The double boiler ended up being the least of my problems. For whatever reason I had the darndest time separating eggs, and on egg number four I ended up with a little yolk in the whites. There was no way I was going to waste the eggs and start over, so I just went with it. Sure enough, yolk contamination makes it next to impossible to get “hard peaks.” By the time I finally mixed them to what passed as soft peaks if you squinted, I declared them hard enough and folded them into the chocolate/butter/sugar/yolk “ribbon” mixture.
When the cake came out, it was nowhere near as tall as the recipe probably intended. I’m positive this is because I didn’t do the egg whites correctly, but regardless, it tasted fine and was just thick enough to slice in half. The Puck method calls for slicing the cake into thirds and putting the apricot/brandy puree in between, but there was no way my cake could be split more than once. So I just added the excess to make a super-thick puree layer, replaced the top layer of cake, and covered the whole mess in melted dark chocolate . Voila. Or, however you say that in Austrian.
After I let it set and cool while we were gone, we gave it a try. I have to admit: It’s a pretty tasty dessert. G was ridiculously excited about licking the chocolate out of the bowl, and I realized I could have just melted chocolate over the stove and he’d have been just as impressed. But nonetheless, I achieved a version of sachertorte complete with apricot filling and chocolate glaze. It’s incredibly sweet and rich, and while this cake is not for the faint of kitchen skill, I’d say it’s worth the effort. Once a year.
Today G and I went Christmas shopping, and my plan was to sneak in a little holidaying along the way. Between the toy store in the mall and Barnes and Noble’s respectable game section, I figured there would for sure be a cheap, unique dice game I could pick up. There were a couple, but none that really looked like something fun to play. G even asked around for a dreidel, which I figured would work as, essentially, a spinning die, and after all, it is Hanukkah. But no luck.
So when we got home, I went digging in my bin of life clutter. I came up not with dice, but with a dice roller. When I was a kid, my uncle had a small leather workshop next to the cabin west of Madison he used to own. He made belts, wallets and other items. I guess he even once went to a boot-making seminar in Wyoming. I still remember the workshop’s smell: really earthy, like sawdust, but sweet. I’ve been a leather-lover ever since.
I don’t remember exactly when he made me the dice roller, but I do remember getting to pick out the stamps he used to decorate the roller, which is basically a hard cup covered in tan leather and black stitching. My little kid self selected two teddy bears, a cat, a butterfly, a bunny, a heart and a golf ball. I have no idea why I picked the last one, but it’s funny since I ended up on my high school golf team.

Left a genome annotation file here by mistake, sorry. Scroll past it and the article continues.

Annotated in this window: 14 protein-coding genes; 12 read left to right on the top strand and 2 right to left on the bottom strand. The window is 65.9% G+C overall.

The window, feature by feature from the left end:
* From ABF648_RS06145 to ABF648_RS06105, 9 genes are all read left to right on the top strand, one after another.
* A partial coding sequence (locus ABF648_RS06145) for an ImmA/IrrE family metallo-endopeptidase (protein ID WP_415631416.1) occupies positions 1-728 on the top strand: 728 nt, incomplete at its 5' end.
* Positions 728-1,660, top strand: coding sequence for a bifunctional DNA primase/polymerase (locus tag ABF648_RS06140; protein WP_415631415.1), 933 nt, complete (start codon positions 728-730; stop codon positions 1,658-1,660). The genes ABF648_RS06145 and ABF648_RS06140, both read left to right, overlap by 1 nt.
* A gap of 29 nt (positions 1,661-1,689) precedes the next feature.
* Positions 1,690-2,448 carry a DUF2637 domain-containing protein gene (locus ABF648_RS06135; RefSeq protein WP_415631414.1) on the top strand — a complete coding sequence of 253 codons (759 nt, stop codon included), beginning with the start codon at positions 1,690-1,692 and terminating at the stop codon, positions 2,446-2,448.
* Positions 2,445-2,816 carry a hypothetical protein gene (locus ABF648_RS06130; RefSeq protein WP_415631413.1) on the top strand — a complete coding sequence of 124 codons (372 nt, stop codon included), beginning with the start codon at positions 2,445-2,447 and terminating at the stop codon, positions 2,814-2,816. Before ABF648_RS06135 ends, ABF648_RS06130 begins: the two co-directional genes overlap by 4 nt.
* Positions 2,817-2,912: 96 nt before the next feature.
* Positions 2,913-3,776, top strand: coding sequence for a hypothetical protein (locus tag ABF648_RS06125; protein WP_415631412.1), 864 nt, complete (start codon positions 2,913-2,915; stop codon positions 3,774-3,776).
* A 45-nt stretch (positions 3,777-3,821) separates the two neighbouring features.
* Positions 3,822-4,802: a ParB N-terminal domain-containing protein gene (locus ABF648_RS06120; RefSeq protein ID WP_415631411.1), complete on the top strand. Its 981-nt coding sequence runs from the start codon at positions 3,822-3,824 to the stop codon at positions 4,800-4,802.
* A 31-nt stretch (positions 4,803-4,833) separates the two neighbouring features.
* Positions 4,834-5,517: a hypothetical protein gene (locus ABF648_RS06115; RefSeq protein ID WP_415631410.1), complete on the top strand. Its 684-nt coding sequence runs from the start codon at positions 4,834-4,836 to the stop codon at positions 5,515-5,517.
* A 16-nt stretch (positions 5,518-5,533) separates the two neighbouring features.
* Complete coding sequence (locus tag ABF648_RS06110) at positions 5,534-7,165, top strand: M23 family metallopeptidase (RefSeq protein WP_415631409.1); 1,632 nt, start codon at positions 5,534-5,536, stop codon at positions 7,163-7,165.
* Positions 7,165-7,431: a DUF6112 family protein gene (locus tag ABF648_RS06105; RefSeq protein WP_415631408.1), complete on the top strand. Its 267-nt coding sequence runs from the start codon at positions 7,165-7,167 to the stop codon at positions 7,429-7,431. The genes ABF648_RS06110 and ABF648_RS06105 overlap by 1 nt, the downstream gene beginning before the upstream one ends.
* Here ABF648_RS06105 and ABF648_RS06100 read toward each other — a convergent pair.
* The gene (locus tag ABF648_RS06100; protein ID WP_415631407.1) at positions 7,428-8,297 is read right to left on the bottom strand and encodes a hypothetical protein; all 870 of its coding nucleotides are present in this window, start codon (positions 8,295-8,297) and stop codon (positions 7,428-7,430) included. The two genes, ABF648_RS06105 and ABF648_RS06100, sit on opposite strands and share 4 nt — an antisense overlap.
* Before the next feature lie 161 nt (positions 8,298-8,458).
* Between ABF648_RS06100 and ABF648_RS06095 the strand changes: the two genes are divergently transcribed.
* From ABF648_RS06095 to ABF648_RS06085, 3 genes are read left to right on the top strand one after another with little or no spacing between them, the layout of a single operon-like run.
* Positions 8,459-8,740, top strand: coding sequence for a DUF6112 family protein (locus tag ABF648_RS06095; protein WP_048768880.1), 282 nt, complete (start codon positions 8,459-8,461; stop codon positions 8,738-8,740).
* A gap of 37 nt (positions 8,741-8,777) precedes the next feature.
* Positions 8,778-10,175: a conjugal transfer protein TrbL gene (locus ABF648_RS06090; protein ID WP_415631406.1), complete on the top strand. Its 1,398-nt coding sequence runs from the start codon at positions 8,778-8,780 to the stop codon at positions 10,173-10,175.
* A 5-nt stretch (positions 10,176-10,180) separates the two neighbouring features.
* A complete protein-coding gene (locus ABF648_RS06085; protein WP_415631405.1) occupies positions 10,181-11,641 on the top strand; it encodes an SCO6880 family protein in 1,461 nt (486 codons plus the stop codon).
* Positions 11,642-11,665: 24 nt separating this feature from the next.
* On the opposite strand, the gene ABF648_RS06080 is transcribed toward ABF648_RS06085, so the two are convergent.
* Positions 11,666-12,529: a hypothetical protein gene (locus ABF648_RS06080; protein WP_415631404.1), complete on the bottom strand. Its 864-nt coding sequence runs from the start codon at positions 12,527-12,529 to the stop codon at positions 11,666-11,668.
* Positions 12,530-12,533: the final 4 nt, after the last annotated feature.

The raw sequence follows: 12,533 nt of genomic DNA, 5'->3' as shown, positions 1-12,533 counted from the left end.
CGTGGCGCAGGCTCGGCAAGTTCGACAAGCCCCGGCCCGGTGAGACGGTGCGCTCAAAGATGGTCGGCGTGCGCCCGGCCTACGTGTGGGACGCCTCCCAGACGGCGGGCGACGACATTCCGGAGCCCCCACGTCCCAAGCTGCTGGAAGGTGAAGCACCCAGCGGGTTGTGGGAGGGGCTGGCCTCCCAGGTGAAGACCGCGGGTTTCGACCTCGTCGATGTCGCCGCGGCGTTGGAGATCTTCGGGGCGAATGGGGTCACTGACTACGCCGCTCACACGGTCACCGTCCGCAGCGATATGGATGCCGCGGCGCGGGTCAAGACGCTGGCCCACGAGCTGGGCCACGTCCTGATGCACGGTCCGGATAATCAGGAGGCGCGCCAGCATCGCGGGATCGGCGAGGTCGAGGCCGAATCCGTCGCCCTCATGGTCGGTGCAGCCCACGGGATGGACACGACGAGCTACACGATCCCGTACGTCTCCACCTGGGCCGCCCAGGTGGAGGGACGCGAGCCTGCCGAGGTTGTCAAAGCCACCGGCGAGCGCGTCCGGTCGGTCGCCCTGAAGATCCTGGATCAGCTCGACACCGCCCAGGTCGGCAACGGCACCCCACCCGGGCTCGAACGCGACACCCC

So yeah, the thing is as busy-looking as it sounds. Part of me wishes I’d asked for a wallet, like the one he made my mom, or a belt, like the one he made my brother. But truthfully, I’d probably have destroyed the wallet, and like my brother, I’d eventually have outgrown a belt. Instead, I still have a dice roller that is a reminder not just of my uncle’s leather-making days or my childhood stamp preferences, but also of his kindness toward me then and now.
The best part about my dice cup? On the bottom is another stamp, his personal one: Handcrafted by Grindy.
Hello. Hola. Bonjour. Konnichiha.
See? I just greeted you via an electronic interface. And I did it multiple times. Electronic Greetings Day complete.
When I initially brainstormed ideas for how to celebrate this holiday earlier this month, I had planned to visit a “metaphysical” shop on State Street that offers readings with one of three psychics. I had this all figured out: I’d stop in at Mimosa and meet with Patti Bee for a psychic reading. I figured at some point in the appointment my aura would come up.
However, I am not in Madison this weekend, so I had to look elsewhere for metaphysical inspiration today. (Though I WILL get a psychic reading one of these days–maybe December!) This afternoon, my parents and I headed out to Williams Tree Farm in Illinois. Neither they nor I were planning to come home with a tree today. We were headed out there to walk around, have a cup of wassail, and pick up some homemade fudge. We went out to Williams to cut down a tree pretty much every year when I was a kid, but I haven’t been there in a couple of years.
The place was crazy busy today. Practically everywhere you stepped you were tripping over kids and golden retrievers (the farm has 13 of them that run around and interact with customers). After perusing the extensive ornament shop and sipping down the obligatory wassail, we headed out to the fields of pine trees. It was much quieter out there and not very cold, so we were more than comfortable wandering around the trails between a variety of pines.
Our final turn around the field must have put us directly west, because it was hard to look at my parents without losing them in a haze of mid-afternoon sun. But wait–maybe I was wrong, maybe we were headed north or east. Maybe I wasn’t losing them in the sun at all. Maybe, just maybe I was staring directly into the depths of their auras, at least the auras they were presenting today. It was a glorious moment of looking at my parents’ essence. I had to know what it meant.
According to Victoria Anisman-Reiner,
Your aura, the field of energy around your body, is like an energetic ‘blueprint’ for who you are. The outer layers carry information about a person’s mood and well-being in the moment; middle layers portray your health, emotional patterns, relationships and your strengths and vulnerabilities; and at the most profound layers of the aura, your true self and your life purpose are revealed. (Thanks, Suite101.)
Anisman-Reiner lists aura colors and the characteristics supposedly associated with them. Yellow is associated with energy, playfulness, optimism, and the belief that life is meant to be fun. I’d say everyone had fun today and certainly had plenty of energy to run around those trees. And our happy day most certainly affected our inner psychic selves, which bathed us in a warm sea of yellow that I hope will carry us forward for days to come. (See? I hope = optimism.) How lovely–my awareness of our auras has led to a deeper, more spiritual understanding in myself of our emotional states.
And the western sun didn’t hurt, either.